MITC 2010: Creating and Distributing Audio/Video Podcasts

Presenter: Joe Dimino

This is a bit unusual because instead of the usual tablet PC that I normally use for liveblogging, I am using a netbook provided by the presenter. This is really my first experience with a netbook. The keyboard is definitely smaller, but not too bad, though I am tending to hit keys I normally wouldn’t (mostly I type “/” when trying to type a period).

We’ll see how it goes.

From what I can tell from the handout, this will be a “hands-on” exercise using Audacity and Windows MovieMaker. However, even though everyone has been provided with a netbook to use for the session, it does require each of us to install Audacity and MovieMaker–the machines have NOT been set up with all the required software. I anticipate this to take some time during the intro part of the session. It’s a 2-hour session, but needless time will undoubtedly be spent getting everyone’s machine ready. Naturally, having worked in IT, my own netbook looks like it is good to go. Except for Windows Live Movie Maker which doesn’t appear to be downloading. Most likely the local wireless network is not going to handle everyone in the session (about 2 dozen people) downloading the Movie Maker software at once. Joe is going to go through the Movie Maker process on his machine.

The sample web site for the session ( has numerous examples of podcasts used at Joe’s school as well as links to Audacity and the LAME encoder used to convert files into MP3.

For videos, Joe uses Flip video cameras (EdTech recently bought one to experiment with). He loves it. Everyone who’s tried ours likes it. They are available in HD and are quite affordable (both standard and HD are available for less than $200).

Joe uses Movie Maker or iMovie to add features to his podcasts such as textual layers and so on. Camtasia, which EdTech often uses, also allows for a number of additional features that can enhance a video podcast.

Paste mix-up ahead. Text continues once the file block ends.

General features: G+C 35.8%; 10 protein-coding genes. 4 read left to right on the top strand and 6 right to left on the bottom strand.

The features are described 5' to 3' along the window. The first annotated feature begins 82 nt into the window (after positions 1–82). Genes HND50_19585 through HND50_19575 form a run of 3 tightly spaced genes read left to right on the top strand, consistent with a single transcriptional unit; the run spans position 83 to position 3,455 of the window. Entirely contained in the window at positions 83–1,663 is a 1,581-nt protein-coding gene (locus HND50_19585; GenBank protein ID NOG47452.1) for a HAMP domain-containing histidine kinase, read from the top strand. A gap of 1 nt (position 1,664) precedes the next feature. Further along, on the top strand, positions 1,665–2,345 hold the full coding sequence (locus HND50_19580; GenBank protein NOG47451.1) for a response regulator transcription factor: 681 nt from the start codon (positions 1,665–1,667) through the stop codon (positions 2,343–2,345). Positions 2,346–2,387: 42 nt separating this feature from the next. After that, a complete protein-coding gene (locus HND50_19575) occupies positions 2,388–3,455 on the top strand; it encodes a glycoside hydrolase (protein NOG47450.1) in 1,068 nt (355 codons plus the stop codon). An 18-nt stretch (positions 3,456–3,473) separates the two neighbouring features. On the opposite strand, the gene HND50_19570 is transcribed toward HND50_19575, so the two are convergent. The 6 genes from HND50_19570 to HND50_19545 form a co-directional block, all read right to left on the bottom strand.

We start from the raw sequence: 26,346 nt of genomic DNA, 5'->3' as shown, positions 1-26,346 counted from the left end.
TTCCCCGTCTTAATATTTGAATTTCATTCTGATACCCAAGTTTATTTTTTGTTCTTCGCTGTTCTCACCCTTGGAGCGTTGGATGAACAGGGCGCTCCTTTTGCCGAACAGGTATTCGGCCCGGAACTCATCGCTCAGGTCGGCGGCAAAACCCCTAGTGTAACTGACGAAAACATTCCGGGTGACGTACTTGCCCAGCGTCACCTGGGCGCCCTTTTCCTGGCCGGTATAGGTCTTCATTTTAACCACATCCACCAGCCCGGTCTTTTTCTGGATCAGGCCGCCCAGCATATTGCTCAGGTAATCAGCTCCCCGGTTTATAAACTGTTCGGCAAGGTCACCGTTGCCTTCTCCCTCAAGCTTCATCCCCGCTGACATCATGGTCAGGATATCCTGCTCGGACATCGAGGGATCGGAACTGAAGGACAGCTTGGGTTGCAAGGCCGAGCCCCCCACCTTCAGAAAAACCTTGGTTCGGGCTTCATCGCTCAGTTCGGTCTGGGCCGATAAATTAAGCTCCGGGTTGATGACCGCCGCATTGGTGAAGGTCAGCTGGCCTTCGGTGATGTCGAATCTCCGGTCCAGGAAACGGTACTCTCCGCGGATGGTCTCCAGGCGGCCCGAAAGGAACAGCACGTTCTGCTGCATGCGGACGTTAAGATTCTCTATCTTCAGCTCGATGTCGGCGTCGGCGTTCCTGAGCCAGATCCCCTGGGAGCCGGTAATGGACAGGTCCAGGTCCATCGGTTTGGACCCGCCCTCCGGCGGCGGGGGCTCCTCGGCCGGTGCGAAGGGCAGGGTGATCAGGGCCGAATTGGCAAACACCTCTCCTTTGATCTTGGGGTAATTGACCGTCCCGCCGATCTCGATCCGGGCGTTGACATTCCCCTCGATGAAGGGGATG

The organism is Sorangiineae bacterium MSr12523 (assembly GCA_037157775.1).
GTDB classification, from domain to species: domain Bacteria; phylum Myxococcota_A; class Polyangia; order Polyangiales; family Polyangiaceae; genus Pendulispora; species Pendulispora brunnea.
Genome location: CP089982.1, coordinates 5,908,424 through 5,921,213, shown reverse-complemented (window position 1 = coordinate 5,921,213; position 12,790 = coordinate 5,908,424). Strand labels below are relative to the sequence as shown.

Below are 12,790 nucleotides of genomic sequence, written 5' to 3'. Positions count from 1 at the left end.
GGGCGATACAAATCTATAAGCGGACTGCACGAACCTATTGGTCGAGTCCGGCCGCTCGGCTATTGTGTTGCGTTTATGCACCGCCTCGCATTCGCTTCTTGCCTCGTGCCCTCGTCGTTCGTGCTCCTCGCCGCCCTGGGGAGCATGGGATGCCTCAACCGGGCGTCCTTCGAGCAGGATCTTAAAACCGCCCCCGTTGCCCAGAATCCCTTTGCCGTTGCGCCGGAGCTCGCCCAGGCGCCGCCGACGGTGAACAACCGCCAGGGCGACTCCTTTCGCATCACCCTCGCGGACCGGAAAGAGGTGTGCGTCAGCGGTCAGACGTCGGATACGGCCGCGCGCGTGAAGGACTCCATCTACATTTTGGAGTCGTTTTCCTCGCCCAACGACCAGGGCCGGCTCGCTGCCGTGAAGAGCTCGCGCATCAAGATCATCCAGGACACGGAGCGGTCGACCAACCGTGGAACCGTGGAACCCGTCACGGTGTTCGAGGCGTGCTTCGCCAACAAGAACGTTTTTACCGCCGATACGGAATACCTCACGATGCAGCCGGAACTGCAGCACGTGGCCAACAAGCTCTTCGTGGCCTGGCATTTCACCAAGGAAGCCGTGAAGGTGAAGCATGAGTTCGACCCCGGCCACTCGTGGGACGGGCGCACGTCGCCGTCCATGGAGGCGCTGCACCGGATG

As I expected, a number of folks are having difficulty installing Audacity on their netbooks. Whenever doing a “hands-on” exercise, it helps to have all of the machines ready to go. I’m glad that when we do our conference in March 2011, we will be able to use a high-speed network with powerful machines in Civil 115–we will also coordinate with “hands-on” presenters to get the machines ready.

Recommended tool — Plantraonics Audio 655 USB headset/microphone, available from Amazon for around $30.

Joe’s web site has a number of links to some downloadable sounds and music. Most is available for free, but some will require coordinating with the IP holder (e.g. the artist Moby allows non-profits to use some of his music for free, but you will still need permission).

A good question from the audience–how do you record a phone conversation for a podcast? Joe has several good answers. One is to use Skype, if possible, because you can easily record the conversation. If you don’t have Skype, then you can use a standard microphone held close to the receiver. Although the quality of the audio will still be pretty poor even for a high-quality phone service (e.g. S&T VoIP is pretty high quality compared to cell phone or standard land line), Audacity does have some tools to tweak the audio files for quality.